Literature: Angle of Repose
Wallace Stegner's novel about life in West, published in 1972. It takes place in two different time frames. The first time frame occurs in late '60s Bay Area California, and consists of a wheelchair-bound historian, Lyman Ward, who is researching and writing a biography of his grandmother, Susan Burling Ward. Susan's story takes place beginning in the latter-half of the 19th century. She's a cultivated Eastern artist and writer who marries on a whim to escape a love affair gone wrong. Oliver, her husband, is a dutiful husband and father, and an expert mine engineer who lacks the benefit of a college degree. He's very principled, which results in some lost advancement opportunities and jobs. Even despite the hardships she faces in the West – which, Stegner wishes to show us, was never as "wild" as in the American pop-cultural imagination – she stays loyal to her increasingly emotionally distant, physically absent and world-weary husband, and also to her own creative principles. Susan's story is, to a very great extent, based on the letters of Mary Hallock Foote, which Stegner was researching at the time.
This novel provides examples of:
- A True Story In My Universe: The in-universe historian is researching his grandmother's letters ostensibly to write a book on them.
- Determined Homesteader's Wife: Susan's an Eastern girl who's used to the finer things, she's even received post-secondary education, but she finds herself with little money in a hostile environment. She makes the best of it, writes of her adventures for magazines back at home and keeps up with her art.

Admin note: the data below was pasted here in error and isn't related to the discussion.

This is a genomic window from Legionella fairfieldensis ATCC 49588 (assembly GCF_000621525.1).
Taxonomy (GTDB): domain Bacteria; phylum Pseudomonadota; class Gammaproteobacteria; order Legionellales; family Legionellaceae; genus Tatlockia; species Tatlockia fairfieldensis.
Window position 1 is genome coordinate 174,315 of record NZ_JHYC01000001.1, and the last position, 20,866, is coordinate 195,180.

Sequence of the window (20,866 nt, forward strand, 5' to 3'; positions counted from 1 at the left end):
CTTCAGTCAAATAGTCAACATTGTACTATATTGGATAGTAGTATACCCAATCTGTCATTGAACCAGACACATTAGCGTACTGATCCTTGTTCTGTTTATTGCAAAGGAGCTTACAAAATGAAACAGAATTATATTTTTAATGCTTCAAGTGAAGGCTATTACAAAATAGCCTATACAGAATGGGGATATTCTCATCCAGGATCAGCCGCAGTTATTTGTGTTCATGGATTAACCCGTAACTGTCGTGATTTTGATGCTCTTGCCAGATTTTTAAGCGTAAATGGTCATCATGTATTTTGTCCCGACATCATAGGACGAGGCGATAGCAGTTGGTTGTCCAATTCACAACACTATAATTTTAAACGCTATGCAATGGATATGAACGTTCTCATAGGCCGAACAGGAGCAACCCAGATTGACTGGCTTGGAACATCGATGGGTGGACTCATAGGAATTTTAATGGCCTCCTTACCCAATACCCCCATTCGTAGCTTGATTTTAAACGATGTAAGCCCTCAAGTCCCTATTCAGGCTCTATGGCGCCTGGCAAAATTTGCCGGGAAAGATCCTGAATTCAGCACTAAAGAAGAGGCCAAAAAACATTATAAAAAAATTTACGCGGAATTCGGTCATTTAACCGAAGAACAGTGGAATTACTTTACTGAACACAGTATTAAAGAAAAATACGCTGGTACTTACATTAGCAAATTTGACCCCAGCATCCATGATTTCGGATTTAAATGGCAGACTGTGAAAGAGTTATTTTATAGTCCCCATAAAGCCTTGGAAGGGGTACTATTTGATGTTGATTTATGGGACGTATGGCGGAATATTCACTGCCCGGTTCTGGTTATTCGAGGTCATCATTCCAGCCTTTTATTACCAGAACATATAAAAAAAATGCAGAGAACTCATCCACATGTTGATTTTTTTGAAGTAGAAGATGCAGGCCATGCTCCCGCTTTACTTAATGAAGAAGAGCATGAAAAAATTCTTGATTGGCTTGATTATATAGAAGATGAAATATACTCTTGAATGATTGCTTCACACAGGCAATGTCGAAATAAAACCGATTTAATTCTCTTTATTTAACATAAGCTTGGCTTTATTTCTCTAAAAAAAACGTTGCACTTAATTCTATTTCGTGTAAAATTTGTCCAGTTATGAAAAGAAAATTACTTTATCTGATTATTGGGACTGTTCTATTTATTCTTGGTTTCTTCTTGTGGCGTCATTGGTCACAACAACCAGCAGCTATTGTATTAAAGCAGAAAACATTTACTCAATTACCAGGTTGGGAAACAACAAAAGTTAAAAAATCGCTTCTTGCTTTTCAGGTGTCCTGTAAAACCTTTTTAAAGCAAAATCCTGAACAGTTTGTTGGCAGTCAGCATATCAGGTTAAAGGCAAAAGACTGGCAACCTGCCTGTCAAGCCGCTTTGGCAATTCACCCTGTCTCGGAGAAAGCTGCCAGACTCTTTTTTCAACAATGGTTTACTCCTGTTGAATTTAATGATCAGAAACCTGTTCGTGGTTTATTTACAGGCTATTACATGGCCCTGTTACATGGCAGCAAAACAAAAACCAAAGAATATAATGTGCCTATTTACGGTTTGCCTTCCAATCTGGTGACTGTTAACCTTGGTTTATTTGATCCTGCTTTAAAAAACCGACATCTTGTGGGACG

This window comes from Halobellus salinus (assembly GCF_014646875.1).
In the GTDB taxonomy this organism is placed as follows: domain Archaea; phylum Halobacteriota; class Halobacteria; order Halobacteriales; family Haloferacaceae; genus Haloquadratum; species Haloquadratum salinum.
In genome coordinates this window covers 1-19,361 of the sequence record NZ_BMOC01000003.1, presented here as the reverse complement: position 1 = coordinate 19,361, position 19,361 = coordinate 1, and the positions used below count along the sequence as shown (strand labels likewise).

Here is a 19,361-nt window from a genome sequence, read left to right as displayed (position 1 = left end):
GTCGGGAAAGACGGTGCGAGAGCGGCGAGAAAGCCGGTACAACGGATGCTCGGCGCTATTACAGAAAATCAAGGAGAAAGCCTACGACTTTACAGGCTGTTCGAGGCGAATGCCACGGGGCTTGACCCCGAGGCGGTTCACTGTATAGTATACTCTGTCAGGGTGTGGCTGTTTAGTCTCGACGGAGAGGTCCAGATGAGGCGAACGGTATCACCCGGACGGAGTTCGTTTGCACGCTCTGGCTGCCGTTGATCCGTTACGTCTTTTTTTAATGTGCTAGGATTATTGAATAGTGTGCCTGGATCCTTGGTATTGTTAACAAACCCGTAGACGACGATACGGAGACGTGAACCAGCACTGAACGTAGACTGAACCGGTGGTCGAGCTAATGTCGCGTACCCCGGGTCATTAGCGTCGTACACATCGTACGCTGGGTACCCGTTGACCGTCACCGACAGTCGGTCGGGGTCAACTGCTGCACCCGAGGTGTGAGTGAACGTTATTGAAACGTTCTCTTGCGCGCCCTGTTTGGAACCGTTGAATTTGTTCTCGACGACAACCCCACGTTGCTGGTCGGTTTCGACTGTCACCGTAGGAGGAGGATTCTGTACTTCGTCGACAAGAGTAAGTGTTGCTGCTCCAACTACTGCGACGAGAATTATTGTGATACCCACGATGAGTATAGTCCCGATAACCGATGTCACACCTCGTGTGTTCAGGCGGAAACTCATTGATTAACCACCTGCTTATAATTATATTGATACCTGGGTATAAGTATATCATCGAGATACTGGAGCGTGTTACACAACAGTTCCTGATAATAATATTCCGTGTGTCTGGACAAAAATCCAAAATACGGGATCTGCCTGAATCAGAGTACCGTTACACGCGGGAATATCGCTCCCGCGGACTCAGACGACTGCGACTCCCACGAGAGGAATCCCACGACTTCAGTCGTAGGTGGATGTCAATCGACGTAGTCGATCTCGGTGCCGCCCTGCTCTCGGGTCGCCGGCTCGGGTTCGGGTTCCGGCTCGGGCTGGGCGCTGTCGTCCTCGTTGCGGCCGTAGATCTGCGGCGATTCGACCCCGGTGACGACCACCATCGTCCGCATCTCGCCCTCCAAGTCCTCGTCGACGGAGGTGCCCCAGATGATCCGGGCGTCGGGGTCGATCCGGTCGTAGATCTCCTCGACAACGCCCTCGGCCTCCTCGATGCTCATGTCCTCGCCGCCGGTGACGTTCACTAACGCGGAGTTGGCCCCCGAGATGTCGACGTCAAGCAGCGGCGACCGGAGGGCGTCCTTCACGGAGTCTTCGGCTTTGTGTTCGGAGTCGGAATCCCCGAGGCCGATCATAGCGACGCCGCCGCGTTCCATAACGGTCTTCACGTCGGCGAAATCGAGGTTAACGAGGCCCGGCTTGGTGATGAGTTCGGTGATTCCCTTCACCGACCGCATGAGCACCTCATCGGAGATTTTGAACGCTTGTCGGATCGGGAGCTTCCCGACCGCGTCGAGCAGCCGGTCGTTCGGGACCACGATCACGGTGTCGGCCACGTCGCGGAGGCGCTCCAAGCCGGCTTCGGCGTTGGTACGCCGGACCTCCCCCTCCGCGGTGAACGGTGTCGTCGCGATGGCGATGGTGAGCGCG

- Nostalgic Narrator: Lyman Ward is nostalgic for a more serious, more humane, more 'real' world to escape the confusing social changes of the late '60s; he finds this in his grandmother's artistic inheritance (papers, documents, pictures, paintings, drawings, etc.). This provides the Framing Device for the primary narrative of the grandmother.
- Prospector: While Oliver is an experienced mining engineer who usually works with very large corporations, he does have to do prospecty things, like guarding his claim with guns.
- Rebellious Spirit: Both the grandfather (Oliver) and grandson (Lyman) embody this.
- Samaritan Relationship Starter: While not explicitly an act of kindness, what brings Oliver and Susan together is a sense of his dutiful nature.
- Settling the Frontier: The main story is about the people involved in developing and exploiting the West through railroads, business, industry, education, laws, cartography, science, etc.
- The Stoic: Both the grandfather and the grandson are emotionally distant, Stoic figures who have a strong sense of duty and personal responsibility that they are always struggling to fulfill – and, which, ultimately, trips them up time and time again.
- Stopped Caring: Lyman displays this through his reclusiveness and his disconnect from his son.
- Twilight of the Old West: Arguably, the central thrust of the book. How did we come from Big Men mining stuff and Big Women writing stuff at the edge of the continent to a bunch of hippy-pansy speed freaks protesting just to get cred with all the activist chicks in Berkeley?